This week new tax breaks designed to boost the attractiveness of the UK as a location for pharmaceutical research and development have gone live, with the phasing in of the Patent Box and an above-the-line R&D tax credit of 10% for larger companies.
April 1 saw the introduction of these much anticipated measures, which the government is hoping will boost the UK's competitiveness for inward investment, a crucial element of economic growth.
The Patent Box, which was first touted by George Osborne back in 2011, enables companies to apply a lower rate of Corporation Tax to profits earned from UK patented inventions and other innovations.
Its introduction "will provide an incentive for companies – including those in life sciences – to exploit their intellectual property in the UK", and should make the UK "a prime location for investment in R&D and manufacturing," said Steve Bates, chief executive of the BioIndustry Association.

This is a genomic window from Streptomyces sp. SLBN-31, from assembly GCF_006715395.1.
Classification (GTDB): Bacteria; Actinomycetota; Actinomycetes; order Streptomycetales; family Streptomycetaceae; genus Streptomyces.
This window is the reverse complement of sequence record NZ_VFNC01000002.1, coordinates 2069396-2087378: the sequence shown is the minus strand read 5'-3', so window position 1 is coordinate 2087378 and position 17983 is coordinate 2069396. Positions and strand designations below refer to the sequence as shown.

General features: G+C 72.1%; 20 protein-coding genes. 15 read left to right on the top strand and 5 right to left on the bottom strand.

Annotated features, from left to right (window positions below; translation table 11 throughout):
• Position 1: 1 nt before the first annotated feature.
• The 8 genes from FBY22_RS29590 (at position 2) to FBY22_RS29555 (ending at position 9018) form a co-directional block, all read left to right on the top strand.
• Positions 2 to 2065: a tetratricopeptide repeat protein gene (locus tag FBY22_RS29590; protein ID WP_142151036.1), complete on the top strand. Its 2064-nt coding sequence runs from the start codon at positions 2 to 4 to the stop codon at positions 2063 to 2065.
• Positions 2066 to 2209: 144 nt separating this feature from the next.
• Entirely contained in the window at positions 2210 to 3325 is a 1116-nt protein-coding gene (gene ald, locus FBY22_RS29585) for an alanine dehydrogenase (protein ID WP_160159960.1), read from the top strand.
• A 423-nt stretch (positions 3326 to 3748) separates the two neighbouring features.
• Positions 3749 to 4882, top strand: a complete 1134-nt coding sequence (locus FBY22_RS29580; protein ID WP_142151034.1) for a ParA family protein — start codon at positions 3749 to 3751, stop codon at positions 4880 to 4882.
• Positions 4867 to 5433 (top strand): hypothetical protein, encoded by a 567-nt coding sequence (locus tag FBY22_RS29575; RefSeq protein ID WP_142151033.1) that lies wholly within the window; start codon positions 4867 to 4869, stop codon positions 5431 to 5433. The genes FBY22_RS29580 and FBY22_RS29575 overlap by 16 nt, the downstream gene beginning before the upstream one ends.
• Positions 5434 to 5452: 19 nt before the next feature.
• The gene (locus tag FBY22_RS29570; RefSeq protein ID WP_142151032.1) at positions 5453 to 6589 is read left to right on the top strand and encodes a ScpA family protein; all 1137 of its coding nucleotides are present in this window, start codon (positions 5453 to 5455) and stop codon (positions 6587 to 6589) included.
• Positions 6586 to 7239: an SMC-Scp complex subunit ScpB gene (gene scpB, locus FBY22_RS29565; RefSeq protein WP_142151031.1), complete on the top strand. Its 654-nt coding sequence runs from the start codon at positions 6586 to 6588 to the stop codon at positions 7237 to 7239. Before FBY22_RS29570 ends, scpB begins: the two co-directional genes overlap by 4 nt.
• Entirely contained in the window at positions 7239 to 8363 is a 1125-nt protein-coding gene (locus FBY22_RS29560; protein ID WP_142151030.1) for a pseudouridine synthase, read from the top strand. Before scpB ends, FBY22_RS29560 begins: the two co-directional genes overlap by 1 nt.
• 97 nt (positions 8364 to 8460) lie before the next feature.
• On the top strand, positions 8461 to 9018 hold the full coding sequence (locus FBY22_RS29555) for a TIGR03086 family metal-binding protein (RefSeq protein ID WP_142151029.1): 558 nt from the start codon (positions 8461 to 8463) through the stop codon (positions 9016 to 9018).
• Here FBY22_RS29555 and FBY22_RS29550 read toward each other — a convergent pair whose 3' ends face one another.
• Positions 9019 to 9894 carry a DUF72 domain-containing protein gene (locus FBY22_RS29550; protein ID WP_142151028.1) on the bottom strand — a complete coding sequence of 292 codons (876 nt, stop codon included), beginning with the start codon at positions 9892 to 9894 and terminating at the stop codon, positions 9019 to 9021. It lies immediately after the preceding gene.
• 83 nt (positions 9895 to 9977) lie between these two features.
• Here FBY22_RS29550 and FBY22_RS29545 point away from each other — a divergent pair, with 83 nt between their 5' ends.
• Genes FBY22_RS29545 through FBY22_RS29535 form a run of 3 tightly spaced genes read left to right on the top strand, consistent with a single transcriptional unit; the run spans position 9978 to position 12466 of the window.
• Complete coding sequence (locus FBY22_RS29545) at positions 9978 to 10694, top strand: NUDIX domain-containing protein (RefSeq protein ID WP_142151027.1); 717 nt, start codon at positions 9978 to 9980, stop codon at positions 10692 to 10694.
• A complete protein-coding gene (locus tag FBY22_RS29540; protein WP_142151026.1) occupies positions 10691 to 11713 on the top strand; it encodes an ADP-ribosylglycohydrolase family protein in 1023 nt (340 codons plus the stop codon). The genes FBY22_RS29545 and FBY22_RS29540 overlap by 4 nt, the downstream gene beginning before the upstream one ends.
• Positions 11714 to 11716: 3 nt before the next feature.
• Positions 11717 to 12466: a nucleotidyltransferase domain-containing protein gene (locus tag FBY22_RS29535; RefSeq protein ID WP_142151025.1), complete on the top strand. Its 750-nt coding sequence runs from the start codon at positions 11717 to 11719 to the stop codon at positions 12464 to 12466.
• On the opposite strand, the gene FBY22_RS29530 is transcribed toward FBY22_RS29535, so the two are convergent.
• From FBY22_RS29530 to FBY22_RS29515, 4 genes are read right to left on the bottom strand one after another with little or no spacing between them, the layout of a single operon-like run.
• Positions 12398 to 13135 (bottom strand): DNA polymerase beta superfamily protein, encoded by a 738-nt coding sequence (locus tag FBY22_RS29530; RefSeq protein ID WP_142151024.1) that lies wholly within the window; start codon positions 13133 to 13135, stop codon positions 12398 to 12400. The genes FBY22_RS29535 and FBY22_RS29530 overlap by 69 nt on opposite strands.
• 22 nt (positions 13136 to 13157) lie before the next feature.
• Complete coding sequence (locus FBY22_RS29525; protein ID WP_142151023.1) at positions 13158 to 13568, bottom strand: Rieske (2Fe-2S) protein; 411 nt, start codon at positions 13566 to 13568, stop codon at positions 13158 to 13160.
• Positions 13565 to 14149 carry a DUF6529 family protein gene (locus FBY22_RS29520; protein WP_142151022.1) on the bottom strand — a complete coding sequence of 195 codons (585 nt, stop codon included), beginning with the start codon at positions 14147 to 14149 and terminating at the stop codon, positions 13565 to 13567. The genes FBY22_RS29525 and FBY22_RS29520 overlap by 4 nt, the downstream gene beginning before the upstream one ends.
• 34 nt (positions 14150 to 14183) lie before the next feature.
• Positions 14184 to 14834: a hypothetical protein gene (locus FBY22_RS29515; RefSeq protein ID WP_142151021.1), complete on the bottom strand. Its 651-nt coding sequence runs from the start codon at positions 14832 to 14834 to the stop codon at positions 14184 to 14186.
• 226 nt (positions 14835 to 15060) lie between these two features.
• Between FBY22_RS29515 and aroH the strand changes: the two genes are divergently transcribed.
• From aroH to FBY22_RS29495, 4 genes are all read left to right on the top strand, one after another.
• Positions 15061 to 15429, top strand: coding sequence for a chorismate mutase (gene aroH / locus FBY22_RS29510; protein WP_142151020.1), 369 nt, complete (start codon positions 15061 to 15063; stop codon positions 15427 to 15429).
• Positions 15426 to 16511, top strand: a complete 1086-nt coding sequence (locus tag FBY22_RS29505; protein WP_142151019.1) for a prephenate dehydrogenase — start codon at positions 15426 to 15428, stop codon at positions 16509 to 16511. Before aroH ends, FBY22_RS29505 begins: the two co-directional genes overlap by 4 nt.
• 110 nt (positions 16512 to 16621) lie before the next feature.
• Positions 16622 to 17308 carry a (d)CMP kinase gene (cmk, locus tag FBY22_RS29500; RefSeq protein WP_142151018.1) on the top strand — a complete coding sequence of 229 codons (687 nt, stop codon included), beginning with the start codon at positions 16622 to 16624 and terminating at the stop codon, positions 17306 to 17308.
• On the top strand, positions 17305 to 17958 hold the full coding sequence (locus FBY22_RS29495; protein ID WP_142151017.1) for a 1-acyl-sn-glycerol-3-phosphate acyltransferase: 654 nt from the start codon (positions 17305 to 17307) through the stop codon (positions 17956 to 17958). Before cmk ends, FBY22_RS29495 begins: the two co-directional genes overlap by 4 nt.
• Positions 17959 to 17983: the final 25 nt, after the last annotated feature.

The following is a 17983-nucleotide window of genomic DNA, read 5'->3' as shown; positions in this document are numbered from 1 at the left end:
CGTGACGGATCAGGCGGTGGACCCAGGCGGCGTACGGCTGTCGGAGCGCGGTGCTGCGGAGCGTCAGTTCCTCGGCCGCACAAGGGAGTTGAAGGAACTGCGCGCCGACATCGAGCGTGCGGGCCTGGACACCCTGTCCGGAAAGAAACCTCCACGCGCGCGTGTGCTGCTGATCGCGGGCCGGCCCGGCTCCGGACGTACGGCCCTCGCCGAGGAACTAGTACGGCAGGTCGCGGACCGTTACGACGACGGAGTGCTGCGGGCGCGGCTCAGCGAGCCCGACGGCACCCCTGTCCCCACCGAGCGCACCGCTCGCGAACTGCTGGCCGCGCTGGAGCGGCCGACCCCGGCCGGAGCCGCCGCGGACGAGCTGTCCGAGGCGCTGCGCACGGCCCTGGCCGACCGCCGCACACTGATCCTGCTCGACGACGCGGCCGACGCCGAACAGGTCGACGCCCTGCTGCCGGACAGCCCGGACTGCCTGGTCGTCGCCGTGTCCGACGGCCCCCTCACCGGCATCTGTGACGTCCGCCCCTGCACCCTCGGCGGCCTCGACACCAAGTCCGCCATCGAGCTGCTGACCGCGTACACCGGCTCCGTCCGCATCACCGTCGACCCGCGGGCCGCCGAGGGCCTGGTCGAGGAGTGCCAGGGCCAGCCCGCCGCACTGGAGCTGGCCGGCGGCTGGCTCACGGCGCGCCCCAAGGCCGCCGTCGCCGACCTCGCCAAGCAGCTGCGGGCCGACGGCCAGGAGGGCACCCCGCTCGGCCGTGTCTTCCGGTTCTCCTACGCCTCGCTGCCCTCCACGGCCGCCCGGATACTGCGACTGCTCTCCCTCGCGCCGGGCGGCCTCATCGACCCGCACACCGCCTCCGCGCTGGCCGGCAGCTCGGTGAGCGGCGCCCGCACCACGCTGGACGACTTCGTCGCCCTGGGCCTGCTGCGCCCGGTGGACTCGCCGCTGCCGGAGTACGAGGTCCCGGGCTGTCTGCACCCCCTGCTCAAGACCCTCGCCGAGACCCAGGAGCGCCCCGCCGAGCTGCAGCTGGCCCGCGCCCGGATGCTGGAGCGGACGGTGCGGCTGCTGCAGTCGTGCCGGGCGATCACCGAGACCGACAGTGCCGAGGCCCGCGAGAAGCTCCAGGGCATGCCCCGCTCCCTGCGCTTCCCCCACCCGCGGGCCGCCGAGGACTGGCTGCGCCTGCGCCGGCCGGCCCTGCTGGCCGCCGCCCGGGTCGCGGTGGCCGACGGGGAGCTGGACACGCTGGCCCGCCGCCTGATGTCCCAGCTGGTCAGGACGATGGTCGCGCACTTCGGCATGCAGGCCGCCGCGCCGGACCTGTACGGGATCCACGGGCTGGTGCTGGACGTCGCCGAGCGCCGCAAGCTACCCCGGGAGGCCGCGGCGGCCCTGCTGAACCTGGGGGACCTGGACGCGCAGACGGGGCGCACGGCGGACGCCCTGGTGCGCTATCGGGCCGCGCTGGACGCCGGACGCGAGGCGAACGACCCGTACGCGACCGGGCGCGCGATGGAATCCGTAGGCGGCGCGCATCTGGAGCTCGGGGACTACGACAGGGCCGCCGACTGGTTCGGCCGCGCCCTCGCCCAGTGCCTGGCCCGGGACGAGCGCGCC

The government has estimated that the relief, which will be phased in from with a lower rate of tax 10%, will save British businesses £1 billion in corporation tax.
Also of benefit are the changes to the R&D tax credits system, under which tax relief has been raised from 9.1% to 10% offering companies a real-terms benefit which, the Guardian quotes Deloitte's Carmen Aquerreta as claiming, equates to around £1.1 billion worth of tax relief over five years.
The Patent Box and changes R&D tax credits complement other recent measures designed to encourage investment in the UK, such as the cut in corporation tax to 20% for SMEs and to 24% for larger companies, Bates notes.
And Martin Hook, Managing Director of leading research and development tax specialists, Alma Consulting Group, said the introduction of these new relief schemes is "excellent news as it gives innovative pharmaceutical firm the boost they need" to "create jobs, inject cash into the UK economy, and help pull the UK out of the recession".